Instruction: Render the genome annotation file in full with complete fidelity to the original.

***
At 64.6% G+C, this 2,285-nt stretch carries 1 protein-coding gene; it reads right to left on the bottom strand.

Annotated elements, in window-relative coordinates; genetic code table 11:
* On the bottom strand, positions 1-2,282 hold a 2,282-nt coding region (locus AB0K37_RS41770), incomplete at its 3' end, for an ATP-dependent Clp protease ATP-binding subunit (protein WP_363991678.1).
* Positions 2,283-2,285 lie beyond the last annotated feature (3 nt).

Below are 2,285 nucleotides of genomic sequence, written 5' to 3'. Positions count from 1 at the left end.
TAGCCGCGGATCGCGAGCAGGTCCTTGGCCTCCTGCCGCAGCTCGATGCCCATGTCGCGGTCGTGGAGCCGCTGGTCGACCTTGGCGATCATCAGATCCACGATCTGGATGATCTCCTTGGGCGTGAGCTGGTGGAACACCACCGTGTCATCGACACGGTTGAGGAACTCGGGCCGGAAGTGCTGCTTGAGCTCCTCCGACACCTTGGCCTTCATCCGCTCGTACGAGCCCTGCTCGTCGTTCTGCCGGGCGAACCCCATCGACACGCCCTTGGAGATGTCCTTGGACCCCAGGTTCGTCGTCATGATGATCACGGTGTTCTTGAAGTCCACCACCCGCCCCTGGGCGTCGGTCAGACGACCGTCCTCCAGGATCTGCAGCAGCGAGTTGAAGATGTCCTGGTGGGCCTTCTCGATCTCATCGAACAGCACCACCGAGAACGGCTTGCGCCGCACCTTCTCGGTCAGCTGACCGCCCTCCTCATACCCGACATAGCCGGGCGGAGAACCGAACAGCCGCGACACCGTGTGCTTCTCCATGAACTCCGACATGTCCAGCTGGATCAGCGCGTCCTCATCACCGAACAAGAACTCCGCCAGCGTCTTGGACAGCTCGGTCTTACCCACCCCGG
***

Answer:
At 64.6% G+C, this 2,285-nt stretch carries 1 protein-coding gene; it reads right to left on the bottom strand.

Annotated elements, in window-relative coordinates; genetic code table 11:
* On the bottom strand, positions 1-2,282 hold a 2,282-nt coding region (locus AB0K37_RS41770), incomplete at its 3' end, for an ATP-dependent Clp protease ATP-binding subunit (protein WP_363991678.1).
* Positions 2,283-2,285 lie beyond the last annotated feature (3 nt).

Below are 2,285 nucleotides of genomic sequence, written 5' to 3'. Positions count from 1 at the left end.
TAGCCGCGGATCGCGAGCAGGTCCTTGGCCTCCTGCCGCAGCTCGATGCCCATGTCGCGGTCGTGGAGCCGCTGGTCGACCTTGGCGATCATCAGATCCACGATCTGGATGATCTCCTTGGGCGTGAGCTGGTGGAACACCACCGTGTCATCGACACGGTTGAGGAACTCGGGCCGGAAGTGCTGCTTGAGCTCCTCCGACACCTTGGCCTTCATCCGCTCGTACGAGCCCTGCTCGTCGTTCTGCCGGGCGAACCCCATCGACACGCCCTTGGAGATGTCCTTGGACCCCAGGTTCGTCGTCATGATGATCACGGTGTTCTTGAAGTCCACCACCCGCCCCTGGGCGTCGGTCAGACGACCGTCCTCCAGGATCTGCAGCAGCGAGTTGAAGATGTCCTGGTGGGCCTTCTCGATCTCATCGAACAGCACCACCGAGAACGGCTTGCGCCGCACCTTCTCGGTCAGCTGACCGCCCTCCTCATACCCGACATAGCCGGGCGGAGAACCGAACAGCCGCGACACCGTGTGCTTCTCCATGAACTCCGACATGTCCAGCTGGATCAGCGCGTCCTCATCACCGAACAAGAACTCCGCCAGCGTCTTGGACAGCTCGGTCTTACCCACCCCGG